At common law, the mineral estate is the dominant estate, and ownership of this interest includes an implied right of access and reasonable use of the surface as necessary for operation. Federal laws explicitly recognize this right. For example the SRHA provides that any person who acquired from the United States the right to mine and remove the mineral deposits “may reenter and occupy so much of the surface thereof as may be required for all purposes reasonably incident to the mining or removal of the coal or other minerals ...” without the consent of the surface owner, upon the execution of a bond or undertaking to secure the payment of the amount of damages “to the crops or tangible improvements of the entryman or owner.”16 What is the reasonable use of the surface? In Occidental Geothermal, Inc. v. Simmons, the court determined that placing a geothermal power plant on the property was a reasonable use of the surface and was among the rights granted by a federal geothermal lease. The property in question was a split estate patented under the SRHA. The court reasoned that geothermal resources could not be transported long distances without losing their practical utility. The court stated, “To hold that geothermal lessees own the rights to geothermal resources and yet do not have the right to exploit those resources without the consent of the owners of surface interests would reduce the holding of Union Oil to an empty theoretical exercise.”17 In the last few years, the BLM has developed explicit policies to protect the relative rights of parties to split estate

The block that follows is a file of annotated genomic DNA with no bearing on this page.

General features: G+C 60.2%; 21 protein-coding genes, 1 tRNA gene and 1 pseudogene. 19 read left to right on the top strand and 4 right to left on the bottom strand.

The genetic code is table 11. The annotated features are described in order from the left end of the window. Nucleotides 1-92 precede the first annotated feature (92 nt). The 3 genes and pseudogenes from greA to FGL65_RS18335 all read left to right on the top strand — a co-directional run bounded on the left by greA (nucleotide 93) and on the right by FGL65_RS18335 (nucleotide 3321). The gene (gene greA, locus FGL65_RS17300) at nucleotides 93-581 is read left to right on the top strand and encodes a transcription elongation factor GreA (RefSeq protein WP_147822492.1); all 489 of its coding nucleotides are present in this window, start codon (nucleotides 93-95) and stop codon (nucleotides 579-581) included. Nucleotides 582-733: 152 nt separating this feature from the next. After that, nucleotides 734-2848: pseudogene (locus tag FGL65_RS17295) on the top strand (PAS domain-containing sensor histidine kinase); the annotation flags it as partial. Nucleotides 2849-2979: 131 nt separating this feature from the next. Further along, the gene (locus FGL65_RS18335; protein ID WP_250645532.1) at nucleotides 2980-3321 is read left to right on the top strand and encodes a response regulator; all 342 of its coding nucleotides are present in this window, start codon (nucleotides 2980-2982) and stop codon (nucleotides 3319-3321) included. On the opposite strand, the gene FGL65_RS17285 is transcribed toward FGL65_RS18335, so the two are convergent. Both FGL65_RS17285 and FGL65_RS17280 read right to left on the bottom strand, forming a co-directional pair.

lands, generally requiring the mineral developer to attempt, in good faith, to reach a surface use agreement with the surface owner as to access rights and compensation. If an agreement cannot be reached, the mineral owner can post a bond to protect the legitimate interests of the surface owner. In determining relative rights between private parties to split estates, many jurisdictions have adopted the “accommodation doctrine,” which somewhat limits the historical common-law rights of the mineral owner by requiring due regard for the rights of the surface owner.18 In addition, many states have enacted surface damage acts, but these were developed to resolve conflicts between surface owners and oil and gas developers and do not explicitly apply to geothermal development. Nevada has little law on this point. In Christensen v. Chromalloy American Corp.,19 the court was asked to determine the relative rights of the surface and mineral owner where a corporation seeking to strip-mine the property for barite contended its rights derived from a reservation